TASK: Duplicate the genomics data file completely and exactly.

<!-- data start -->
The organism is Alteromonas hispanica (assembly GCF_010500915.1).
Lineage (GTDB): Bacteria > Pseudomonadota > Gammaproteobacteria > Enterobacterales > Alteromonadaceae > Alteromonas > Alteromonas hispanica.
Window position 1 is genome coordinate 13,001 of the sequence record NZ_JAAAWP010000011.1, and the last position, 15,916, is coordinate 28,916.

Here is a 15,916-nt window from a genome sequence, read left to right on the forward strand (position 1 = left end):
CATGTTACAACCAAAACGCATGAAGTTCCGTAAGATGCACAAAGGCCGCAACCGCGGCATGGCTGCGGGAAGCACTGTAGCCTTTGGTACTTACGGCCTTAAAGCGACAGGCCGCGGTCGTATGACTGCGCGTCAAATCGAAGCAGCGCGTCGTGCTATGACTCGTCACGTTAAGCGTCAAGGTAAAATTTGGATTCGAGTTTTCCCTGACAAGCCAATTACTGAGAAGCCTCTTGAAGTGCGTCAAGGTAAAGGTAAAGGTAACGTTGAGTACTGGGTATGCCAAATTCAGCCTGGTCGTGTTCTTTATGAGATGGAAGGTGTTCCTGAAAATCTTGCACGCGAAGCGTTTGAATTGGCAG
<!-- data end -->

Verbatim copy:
The organism is Alteromonas hispanica (assembly GCF_010500915.1).
Lineage (GTDB): Bacteria > Pseudomonadota > Gammaproteobacteria > Enterobacterales > Alteromonadaceae > Alteromonas > Alteromonas hispanica.
Window position 1 is genome coordinate 13,001 of the sequence record NZ_JAAAWP010000011.1, and the last position, 15,916, is coordinate 28,916.

Here is a 15,916-nt window from a genome sequence, read left to right on the forward strand (position 1 = left end):
CATGTTACAACCAAAACGCATGAAGTTCCGTAAGATGCACAAAGGCCGCAACCGCGGCATGGCTGCGGGAAGCACTGTAGCCTTTGGTACTTACGGCCTTAAAGCGACAGGCCGCGGTCGTATGACTGCGCGTCAAATCGAAGCAGCGCGTCGTGCTATGACTCGTCACGTTAAGCGTCAAGGTAAAATTTGGATTCGAGTTTTCCCTGACAAGCCAATTACTGAGAAGCCTCTTGAAGTGCGTCAAGGTAAAGGTAAAGGTAACGTTGAGTACTGGGTATGCCAAATTCAGCCTGGTCGTGTTCTTTATGAGATGGAAGGTGTTCCTGAAAATCTTGCACGCGAAGCGTTTGAATTGGCAG